The key to this communication is a understanding of reality. The web is a portion of a global computer network which is composed of wires with a finite capacity for carrying information. In addition to web traffic, the Internet must carry data from e-mail transmissions, FTP sessions, USENET traffic, Internet Relay Chat sessions, and a number of other applications. At times, the Internet can feel as if it's moving, or not moving, at the speed of a clogged freeway. Thus, web users must realize that they shouldn't expect to see sites that have spinning graphics, continuous sound tracks, and full screen video clips with the quality of a laser disc recording. Instead, they should expect quick access to the information they're looking for without extraneous fluff.

A publisher's job is to provide the quickest access to possible information. For example, a manufacturer of rolled steel sections should provide a listing of available sections and not a 30 second postage stamp sized video of a steel member being lifted. In addition to tailoring the content to present only relevant data, the publisher should follow one simple guideline -- "Keep It Simple, Stupid!" (A more technical discussion of the various HTML design issues which are related to the KISS principle is available at my personal web site at

There is no need to complicate a web browsing experience unnecessarily. The best real world example of the "KISS" principle is the Yahoo! web site. Instead of using many colors, fancy graphics, or web design screen layout tricks, Yahoo! uses simple black text on the gray background which was common in the early days of the web. Even with this rather dull design, Yahoo! has more users than some major national magazines have readers. This dull looking directory of Internet information has managed to help push Yahoo's stock price into "blue-chip" levels. One of the primary reasons for this success has been Yahoo's conviction of focusing on quick access to information.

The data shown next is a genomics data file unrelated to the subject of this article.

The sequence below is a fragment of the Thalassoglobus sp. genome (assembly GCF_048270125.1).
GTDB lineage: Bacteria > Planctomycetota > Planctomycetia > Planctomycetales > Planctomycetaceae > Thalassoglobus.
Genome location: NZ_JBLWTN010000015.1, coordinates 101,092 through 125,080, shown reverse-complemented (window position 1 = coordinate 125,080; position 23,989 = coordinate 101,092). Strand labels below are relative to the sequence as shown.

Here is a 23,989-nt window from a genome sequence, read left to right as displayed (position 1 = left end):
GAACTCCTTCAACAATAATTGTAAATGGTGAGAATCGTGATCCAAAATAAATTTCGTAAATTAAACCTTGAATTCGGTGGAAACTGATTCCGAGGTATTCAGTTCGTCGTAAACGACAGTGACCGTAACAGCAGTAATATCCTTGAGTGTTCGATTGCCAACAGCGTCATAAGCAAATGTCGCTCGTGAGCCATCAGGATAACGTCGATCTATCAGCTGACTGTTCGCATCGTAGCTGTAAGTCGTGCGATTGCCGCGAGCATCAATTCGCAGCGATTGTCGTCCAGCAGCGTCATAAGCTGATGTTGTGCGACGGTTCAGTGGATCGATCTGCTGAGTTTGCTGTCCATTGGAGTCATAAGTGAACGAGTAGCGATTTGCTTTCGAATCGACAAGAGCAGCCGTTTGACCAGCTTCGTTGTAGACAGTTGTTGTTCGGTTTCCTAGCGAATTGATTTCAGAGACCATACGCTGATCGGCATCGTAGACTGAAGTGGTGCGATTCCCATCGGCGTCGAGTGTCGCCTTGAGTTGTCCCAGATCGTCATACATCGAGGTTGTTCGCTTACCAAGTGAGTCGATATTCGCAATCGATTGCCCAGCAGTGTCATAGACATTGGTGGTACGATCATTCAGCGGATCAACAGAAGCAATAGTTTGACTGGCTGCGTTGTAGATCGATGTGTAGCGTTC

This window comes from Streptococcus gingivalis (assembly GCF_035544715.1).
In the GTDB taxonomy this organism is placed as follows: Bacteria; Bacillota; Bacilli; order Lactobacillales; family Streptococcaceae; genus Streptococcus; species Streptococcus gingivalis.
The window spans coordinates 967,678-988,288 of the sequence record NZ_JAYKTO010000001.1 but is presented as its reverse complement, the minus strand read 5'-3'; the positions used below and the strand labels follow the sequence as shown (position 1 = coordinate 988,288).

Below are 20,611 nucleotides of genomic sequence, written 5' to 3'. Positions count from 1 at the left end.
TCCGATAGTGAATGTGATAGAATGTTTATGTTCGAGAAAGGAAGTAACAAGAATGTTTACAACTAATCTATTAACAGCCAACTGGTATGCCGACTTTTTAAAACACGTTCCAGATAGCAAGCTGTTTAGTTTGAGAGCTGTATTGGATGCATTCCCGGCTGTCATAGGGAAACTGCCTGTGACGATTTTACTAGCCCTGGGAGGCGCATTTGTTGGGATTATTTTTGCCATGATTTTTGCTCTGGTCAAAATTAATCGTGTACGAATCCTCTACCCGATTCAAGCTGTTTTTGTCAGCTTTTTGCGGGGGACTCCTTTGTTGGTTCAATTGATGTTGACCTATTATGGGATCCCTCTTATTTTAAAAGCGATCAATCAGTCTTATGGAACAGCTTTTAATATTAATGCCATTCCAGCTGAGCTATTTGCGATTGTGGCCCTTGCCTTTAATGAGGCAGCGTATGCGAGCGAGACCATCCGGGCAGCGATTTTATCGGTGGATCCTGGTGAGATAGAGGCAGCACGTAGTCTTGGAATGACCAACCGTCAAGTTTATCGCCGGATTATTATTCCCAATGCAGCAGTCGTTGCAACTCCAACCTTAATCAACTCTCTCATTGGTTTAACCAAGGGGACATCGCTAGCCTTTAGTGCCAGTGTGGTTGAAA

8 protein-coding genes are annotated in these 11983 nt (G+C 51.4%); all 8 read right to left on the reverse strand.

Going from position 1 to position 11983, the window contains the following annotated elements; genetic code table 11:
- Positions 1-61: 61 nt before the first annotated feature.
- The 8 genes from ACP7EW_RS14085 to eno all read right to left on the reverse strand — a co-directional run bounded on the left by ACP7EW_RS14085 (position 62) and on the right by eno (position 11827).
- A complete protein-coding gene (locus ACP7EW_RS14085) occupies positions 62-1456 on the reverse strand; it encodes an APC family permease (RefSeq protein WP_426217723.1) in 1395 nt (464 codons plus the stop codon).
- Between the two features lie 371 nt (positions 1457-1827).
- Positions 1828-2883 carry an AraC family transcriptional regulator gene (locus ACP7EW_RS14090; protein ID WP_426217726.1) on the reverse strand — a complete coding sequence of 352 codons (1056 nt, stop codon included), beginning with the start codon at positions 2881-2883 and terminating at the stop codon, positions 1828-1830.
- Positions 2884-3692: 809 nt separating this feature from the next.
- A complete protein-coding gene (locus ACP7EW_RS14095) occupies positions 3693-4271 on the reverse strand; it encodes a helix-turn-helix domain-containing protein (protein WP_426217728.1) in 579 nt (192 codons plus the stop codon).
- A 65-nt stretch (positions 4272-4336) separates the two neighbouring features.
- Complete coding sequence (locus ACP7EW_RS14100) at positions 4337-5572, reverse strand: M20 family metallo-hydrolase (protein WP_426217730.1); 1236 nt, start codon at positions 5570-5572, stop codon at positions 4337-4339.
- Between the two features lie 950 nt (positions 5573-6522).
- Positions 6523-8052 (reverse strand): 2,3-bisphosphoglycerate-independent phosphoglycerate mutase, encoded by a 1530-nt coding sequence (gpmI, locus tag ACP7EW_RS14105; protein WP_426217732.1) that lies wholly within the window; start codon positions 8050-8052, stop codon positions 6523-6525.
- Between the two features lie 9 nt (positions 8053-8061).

The one point which may not have been addressed is whether or not a company needs a site on the world wide web. The answer to this question depends mostly on the composition of the target market. Suppliers can provide potential buyers with instant access to product information rather than enduring the delay caused by "snail-mail." In their case using the web can create a competitive advantage. Consultants, on the other hand, will most likely not win work on the basis of a web page. They will, however, benefit by having a public presence through which they can continuously keep their clients up to date on the firm's most recent accomplishments. Furthermore, the web site can serve as an appetizer to a larger marketing effort. Finally, if the target market still considers computers to be expensive paper weights which cause as many problems as they create (which to a certain extent they do <grin>), then creating a web page would be a wasted effort.

In conclusion, the world wide web is a world wide collection of information sources. Quick access to this information helps people solve problems. Solving these problems quickly theoretically makes our lives easier.